Historically, though, this is a team that has overcome adversity that would crush lesser spirits – with the storied 2011 team as the prime example.  That this team has (at 20-21) kept itself relevant through all of this is commendable.  If they are going to go on and cover themselves with glory, though, there’s a lot more adversity ahead for them to swim through.


In back-to-back starts against Kansas City and Cleveland, it looked like Jack Flaherty was returning to form.  He allowed just one run in ten innings during those two games.  His last three starts have shown a significant regression.

He has pitched a total of 10.2 innings over those three starts, twice failing to get through the fourth inning, while being roughed up for 14 runs on 16 hits, including 3 home runs.  His 11.81 ERA over that span is matched by a .340 batting average against, and a .574 slugging percentage allowed.

Most of that damage came last night, of course, but even dismissing that game, Jack had still given 5 runs over the 7.2 prior innings.

That’s 6 in a row for Woodford

Through his first three appearances of the year, Jake Woodford looked like he might be a promising addition to the bullpen.  Working multiple innings each time, Jake fashioned a 1.29 ERA over his first seven innings.  He still may become that, but Jake is battling through a learning curve at the moment.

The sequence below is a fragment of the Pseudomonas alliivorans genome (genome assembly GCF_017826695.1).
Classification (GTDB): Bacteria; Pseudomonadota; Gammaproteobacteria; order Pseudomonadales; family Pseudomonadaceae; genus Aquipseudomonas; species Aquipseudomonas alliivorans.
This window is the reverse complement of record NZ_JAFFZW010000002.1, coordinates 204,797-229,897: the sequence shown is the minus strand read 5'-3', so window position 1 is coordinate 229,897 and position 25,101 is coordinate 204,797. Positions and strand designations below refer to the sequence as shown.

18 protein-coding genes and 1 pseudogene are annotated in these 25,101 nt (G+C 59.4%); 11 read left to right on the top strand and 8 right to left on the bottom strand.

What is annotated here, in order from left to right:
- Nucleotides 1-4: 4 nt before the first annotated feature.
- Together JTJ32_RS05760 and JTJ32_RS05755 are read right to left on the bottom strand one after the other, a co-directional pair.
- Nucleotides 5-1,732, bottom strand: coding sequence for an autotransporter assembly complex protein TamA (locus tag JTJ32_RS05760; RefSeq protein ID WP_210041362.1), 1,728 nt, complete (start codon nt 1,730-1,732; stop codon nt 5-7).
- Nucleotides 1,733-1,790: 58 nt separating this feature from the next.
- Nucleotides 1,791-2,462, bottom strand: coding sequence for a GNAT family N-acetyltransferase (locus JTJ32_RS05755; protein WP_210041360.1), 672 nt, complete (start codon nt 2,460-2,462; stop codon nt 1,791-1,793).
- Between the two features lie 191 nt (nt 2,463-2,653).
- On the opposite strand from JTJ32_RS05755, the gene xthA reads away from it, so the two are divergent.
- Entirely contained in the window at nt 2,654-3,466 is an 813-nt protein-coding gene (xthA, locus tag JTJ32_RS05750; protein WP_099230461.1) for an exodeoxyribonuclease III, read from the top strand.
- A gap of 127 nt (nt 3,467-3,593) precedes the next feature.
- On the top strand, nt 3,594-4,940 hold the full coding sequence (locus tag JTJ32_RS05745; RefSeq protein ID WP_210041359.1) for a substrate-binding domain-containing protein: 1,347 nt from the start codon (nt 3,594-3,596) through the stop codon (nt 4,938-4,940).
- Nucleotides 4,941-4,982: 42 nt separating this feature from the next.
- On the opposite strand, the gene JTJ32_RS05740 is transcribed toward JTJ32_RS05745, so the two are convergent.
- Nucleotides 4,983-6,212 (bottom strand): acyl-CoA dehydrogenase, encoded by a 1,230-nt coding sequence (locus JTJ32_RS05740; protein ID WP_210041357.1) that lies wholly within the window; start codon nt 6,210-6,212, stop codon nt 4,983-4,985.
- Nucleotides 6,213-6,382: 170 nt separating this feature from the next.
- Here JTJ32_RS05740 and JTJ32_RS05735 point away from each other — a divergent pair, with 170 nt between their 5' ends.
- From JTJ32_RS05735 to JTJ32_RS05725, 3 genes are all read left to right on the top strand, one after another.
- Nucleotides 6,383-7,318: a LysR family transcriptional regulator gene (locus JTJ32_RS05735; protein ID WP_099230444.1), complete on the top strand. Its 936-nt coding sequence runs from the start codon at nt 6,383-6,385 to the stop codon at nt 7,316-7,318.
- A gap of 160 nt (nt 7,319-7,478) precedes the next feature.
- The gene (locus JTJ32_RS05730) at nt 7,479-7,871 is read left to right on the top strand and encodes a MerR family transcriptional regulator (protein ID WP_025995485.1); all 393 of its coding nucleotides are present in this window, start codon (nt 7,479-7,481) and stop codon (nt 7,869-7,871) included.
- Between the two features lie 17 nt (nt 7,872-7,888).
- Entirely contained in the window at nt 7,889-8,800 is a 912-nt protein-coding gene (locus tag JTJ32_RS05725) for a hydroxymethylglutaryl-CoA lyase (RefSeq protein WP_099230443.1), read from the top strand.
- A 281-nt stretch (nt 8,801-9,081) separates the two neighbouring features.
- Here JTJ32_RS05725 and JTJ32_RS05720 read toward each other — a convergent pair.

Last night, when he served up the three-run home run to Keston Hiura that really broke the game open, it marked Jake’s sixth consecutive appearance allowing a home run.  In just 18.1 innings this year, Woodford has taken over the staff lead in home runs allowed with 7.

Over the six games (11.1 innings) in which he has served up one (and only one) home run, Jake has scuffled to a 9.53 ERA, a .340 batting average allowed, and a .745 slugging percentage allowed.

Through the early part of his career, Jake (a right-hander) has had much more trouble with right-handed batters.  The righties he faced last night went 2 for 5 against him with a double and a home run.  For the season, right-handers are 12 for 37 (.324) against him with 6 home runs against him to go along with the one double – an .838 slugging percentage.  Lefties hold a .206 average against him.


In a dreary evening, Tommy Edman was the only Cardinal bright spot.  He finished with 2 hits in 4 at bats.  Tommy has hit safely in 4 of his last 6 games – with 3 of them being multi-hit games.  He is 7 for his last 22 (.318) with 5 walks (a .444 on base percentage) during those games.

Apparently one of the switch-hitter’s problems is not facing enough lefthanders.  Tommy was 2 for 3 against the lefties he saw last night, and is 4 for 8 against them this month.  For the season, Edman is a .375 hitter against left handers (9 for 24).  Four of the hits have been for extra-bases (1 double, 1 triple and 2 home runs) – a .750 slugging percentage.

He only hits .240 against right-handers this season (30 for 125).  In September, he is just 10 for 49 (.204) against them, after going 0-for-1 last night.